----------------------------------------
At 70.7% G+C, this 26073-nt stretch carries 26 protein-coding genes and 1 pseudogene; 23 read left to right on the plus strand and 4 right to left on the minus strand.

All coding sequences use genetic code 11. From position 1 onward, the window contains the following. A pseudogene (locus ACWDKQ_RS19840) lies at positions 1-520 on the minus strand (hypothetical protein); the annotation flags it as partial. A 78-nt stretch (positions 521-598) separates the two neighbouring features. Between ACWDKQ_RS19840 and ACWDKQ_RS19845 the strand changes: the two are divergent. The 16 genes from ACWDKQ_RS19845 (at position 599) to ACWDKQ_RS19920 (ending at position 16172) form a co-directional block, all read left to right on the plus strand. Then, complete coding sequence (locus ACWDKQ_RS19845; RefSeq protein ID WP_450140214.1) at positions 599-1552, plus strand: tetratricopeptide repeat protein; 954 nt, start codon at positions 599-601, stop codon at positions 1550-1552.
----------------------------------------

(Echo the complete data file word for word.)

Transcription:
At 70.7% G+C, this 26073-nt stretch carries 26 protein-coding genes and 1 pseudogene; 23 read left to right on the plus strand and 4 right to left on the minus strand.

All coding sequences use genetic code 11. From position 1 onward, the window contains the following. A pseudogene (locus ACWDKQ_RS19840) lies at positions 1-520 on the minus strand (hypothetical protein); the annotation flags it as partial. A 78-nt stretch (positions 521-598) separates the two neighbouring features. Between ACWDKQ_RS19840 and ACWDKQ_RS19845 the strand changes: the two are divergent. The 16 genes from ACWDKQ_RS19845 (at position 599) to ACWDKQ_RS19920 (ending at position 16172) form a co-directional block, all read left to right on the plus strand. Then, complete coding sequence (locus ACWDKQ_RS19845; RefSeq protein ID WP_450140214.1) at positions 599-1552, plus strand: tetratricopeptide repeat protein; 954 nt, start codon at positions 599-601, stop codon at positions 1550-1552.